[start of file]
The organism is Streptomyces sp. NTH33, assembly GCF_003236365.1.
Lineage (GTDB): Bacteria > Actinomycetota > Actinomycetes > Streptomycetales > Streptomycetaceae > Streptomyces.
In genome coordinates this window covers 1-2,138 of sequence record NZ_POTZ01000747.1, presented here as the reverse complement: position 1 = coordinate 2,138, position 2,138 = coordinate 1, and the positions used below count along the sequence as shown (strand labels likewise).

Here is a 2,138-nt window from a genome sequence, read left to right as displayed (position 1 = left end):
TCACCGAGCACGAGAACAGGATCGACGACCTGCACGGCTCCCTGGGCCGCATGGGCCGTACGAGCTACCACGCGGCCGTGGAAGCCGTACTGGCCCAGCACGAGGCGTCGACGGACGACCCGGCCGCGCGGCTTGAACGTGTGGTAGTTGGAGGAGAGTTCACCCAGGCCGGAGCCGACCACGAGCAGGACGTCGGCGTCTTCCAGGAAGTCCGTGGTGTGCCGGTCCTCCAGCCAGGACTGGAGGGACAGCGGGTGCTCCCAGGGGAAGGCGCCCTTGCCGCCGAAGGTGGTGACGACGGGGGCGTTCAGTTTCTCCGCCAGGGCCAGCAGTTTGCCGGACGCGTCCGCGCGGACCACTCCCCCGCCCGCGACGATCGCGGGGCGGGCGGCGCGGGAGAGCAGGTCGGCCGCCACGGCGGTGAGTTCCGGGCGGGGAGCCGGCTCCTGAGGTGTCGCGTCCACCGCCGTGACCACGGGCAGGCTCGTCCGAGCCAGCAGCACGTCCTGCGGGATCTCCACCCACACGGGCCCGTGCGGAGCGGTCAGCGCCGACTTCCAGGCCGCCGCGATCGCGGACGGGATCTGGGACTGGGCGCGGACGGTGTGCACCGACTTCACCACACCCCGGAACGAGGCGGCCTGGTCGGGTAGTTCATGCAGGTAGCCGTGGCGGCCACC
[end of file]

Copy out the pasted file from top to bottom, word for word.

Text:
The organism is Streptomyces sp. NTH33, assembly GCF_003236365.1.
Lineage (GTDB): Bacteria > Actinomycetota > Actinomycetes > Streptomycetales > Streptomycetaceae > Streptomyces.
In genome coordinates this window covers 1-2,138 of sequence record NZ_POTZ01000747.1, presented here as the reverse complement: position 1 = coordinate 2,138, position 2,138 = coordinate 1, and the positions used below count along the sequence as shown (strand labels likewise).

Here is a 2,138-nt window from a genome sequence, read left to right as displayed (position 1 = left end):
TCACCGAGCACGAGAACAGGATCGACGACCTGCACGGCTCCCTGGGCCGCATGGGCCGTACGAGCTACCACGCGGCCGTGGAAGCCGTACTGGCCCAGCACGAGGCGTCGACGGACGACCCGGCCGCGCGGCTTGAACGTGTGGTAGTTGGAGGAGAGTTCACCCAGGCCGGAGCCGACCACGAGCAGGACGTCGGCGTCTTCCAGGAAGTCCGTGGTGTGCCGGTCCTCCAGCCAGGACTGGAGGGACAGCGGGTGCTCCCAGGGGAAGGCGCCCTTGCCGCCGAAGGTGGTGACGACGGGGGCGTTCAGTTTCTCCGCCAGGGCCAGCAGTTTGCCGGACGCGTCCGCGCGGACCACTCCCCCGCCCGCGACGATCGCGGGGCGGGCGGCGCGGGAGAGCAGGTCGGCCGCCACGGCGGTGAGTTCCGGGCGGGGAGCCGGCTCCTGAGGTGTCGCGTCCACCGCCGTGACCACGGGCAGGCTCGTCCGAGCCAGCAGCACGTCCTGCGGGATCTCCACCCACACGGGCCCGTGCGGAGCGGTCAGCGCCGACTTCCAGGCCGCCGCGATCGCGGACGGGATCTGGGACTGGGCGCGGACGGTGTGCACCGACTTCACCACACCCCGGAACGAGGCGGCCTGGTCGGGTAGTTCATGCAGGTAGCCGTGGCGGCCACC